003. Shrinking

Last year I had the chance to travel through the music-scapes of Tanzania and Kenya and Ethiopia (homes of my childhood, lands of my literal dreams); I feel I’ve grown in ways that I’m only beginning to recognize and identify. Maybe “grown” is not the right word—I feel reworked, revised, I feel startled and shorn, I feel unsure of many things I previously felt sure about. I feel, with a mixture of shame and relief, the size and the heft of my un-knowledge. “Grown” is the wrong word.  I feel shrunk more than anything.

Maybe because I’d walked Tanzanian ground before (Tanzania as marked by the technical black lines of the World Map; there are so many tanzanias contained in that stomach-shaped scrawl) or maybe because I already spoke Kiswahili, or maybe because I am privy to the same generalizations and assumptions that I scold other outsiders for holding about East Africa, I expected to slide smoothly into the sprawl and strata of Dar es Salaam. Dar es Salaam: capital city, home to three million, primary port of commerce and trade, political nexus. Teeming with musical divas, starving entrepreneurs, con artists, rancid politicians, clear-eyed sailors, rural girls looking for husbands, kids vending ice cream they cannot afford to eat.

Dar es Salaam, gleefully defaulting on the promise encoded in its ancient title: abode of peace. A half-promised land, a humid festering land in which long months of sweat and striving rarely translate into real returns. Three million dreams hemmed in by the warm semi-circle of the Indian Ocean, sprouting and spreading in the heat like weird bacterial growths in a petri dish. How did I expect to enter that humid, living tangle without some great effort—without the pain of grafting, of surrendering myself to the larger organism?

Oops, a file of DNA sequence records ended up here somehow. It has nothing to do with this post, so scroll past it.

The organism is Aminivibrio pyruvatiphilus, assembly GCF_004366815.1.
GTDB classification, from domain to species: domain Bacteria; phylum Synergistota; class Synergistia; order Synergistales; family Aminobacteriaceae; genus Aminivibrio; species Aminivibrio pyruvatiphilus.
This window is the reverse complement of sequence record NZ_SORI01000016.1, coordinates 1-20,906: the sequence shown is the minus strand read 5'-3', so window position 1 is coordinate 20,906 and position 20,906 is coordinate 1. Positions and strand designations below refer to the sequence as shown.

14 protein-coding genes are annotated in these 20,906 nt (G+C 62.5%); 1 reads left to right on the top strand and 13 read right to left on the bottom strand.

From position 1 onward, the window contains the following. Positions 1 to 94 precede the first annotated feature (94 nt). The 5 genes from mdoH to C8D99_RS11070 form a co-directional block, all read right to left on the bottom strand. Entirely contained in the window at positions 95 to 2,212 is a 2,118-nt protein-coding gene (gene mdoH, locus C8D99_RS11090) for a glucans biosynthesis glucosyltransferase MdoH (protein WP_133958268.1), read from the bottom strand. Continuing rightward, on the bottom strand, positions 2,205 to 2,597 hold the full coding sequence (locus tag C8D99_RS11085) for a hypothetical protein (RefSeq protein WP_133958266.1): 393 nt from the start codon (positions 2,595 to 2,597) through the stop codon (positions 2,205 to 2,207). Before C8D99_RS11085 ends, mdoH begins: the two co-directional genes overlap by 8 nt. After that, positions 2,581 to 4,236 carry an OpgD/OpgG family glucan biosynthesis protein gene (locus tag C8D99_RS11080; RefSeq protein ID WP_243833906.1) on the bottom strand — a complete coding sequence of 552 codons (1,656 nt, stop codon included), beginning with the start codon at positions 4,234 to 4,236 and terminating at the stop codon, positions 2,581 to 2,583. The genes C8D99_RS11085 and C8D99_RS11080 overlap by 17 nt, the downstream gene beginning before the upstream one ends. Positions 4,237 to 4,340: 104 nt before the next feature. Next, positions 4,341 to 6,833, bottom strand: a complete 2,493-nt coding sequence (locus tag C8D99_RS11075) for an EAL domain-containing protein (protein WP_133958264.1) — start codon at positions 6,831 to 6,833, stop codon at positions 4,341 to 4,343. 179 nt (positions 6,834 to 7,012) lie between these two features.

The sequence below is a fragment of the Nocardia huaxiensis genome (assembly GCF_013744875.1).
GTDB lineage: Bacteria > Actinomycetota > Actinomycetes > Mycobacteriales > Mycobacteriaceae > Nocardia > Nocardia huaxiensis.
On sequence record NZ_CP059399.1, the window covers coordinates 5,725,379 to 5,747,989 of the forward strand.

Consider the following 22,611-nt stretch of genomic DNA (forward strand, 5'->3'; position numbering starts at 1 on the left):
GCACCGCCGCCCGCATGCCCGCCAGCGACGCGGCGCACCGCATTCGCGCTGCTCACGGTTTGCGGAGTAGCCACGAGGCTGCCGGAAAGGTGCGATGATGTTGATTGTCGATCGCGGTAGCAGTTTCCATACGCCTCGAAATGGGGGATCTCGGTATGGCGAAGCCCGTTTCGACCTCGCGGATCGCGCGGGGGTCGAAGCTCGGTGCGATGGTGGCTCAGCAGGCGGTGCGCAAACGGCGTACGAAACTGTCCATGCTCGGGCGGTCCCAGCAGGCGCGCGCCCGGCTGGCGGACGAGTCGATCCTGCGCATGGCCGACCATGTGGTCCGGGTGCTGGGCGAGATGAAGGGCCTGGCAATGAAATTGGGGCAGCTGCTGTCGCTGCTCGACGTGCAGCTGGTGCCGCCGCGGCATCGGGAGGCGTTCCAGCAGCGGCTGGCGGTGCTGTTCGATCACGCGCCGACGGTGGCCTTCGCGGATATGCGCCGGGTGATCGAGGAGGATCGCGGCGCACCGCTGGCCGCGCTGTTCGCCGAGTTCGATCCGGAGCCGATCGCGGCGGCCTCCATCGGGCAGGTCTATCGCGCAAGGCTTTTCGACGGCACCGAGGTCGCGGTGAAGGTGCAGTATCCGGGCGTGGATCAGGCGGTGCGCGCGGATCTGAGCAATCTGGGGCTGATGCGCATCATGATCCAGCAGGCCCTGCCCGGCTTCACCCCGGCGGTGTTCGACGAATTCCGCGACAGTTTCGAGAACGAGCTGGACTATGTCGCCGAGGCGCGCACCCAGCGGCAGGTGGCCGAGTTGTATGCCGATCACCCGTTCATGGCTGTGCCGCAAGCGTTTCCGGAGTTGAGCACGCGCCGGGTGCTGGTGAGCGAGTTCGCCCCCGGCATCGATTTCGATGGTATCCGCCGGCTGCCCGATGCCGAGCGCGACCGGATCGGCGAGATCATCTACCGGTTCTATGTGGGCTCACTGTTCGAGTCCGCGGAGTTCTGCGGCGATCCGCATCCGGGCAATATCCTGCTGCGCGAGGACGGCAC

Those first months in Dar es Salaam, I can only describe as transitional. I had hoped to speed through the acclimation process, bypass all of the discomfort and dependence and disorientation of starting over in a strange city. I’d expected to stride cleanly onto the “music scene.” I’d expected—across the pockmarked, pot-holed, unmapped morass of Tanzania—to ride some level inroad straight into its center. But within days, Dar es Salaam had reduced me—or elevated me, I guess—to the dependency level of a child: a tentative questioner, an apologetic intruder.

Only after being away from Dar es Salaam for some months has it begun to take shape in my mind. When you’re in the city, it demands all of your senses, at all times—there’s no way to hold it clearly in a single glance, which is what makes it so difficult to write about. Dar es Salaam is defined by its much-ness. It still feels too expansive and volatile and shifty for words, but like all lovers of place and language, I have to try—

Tanzania is a country for sleeping with no blankets, just sheets, and sometimes not even that—sleeping on bare beds, sleeping on the cold stone floor. At the home of the Guni’s—my first host family—there was an open courtyard in the middle of the house, and all through July, the city was ravaged by night-storms, storms that came right into the structure of the house, and not at all tentatively. The house was like a mouth turned skyward, thirsty for storm-water, gawking at whatever gods arced over the human schemata of the coastline.

For my part, I felt cracked open, a pomegranate with its bright red innards gleaming through the skin. Everything in me was showing—I simply couldn’t hide. During that first month, I kept waking up in the early dawn to rain plummeting down through the roof, and the cement floor running in rivers so that I couldn’t go to the bathroom without my clothes and skin getting soaked. The lines between natural and domesticated space were utterly irrelevant. The walls, the ground and my body—all were turning heavy with water, and never more receptive.

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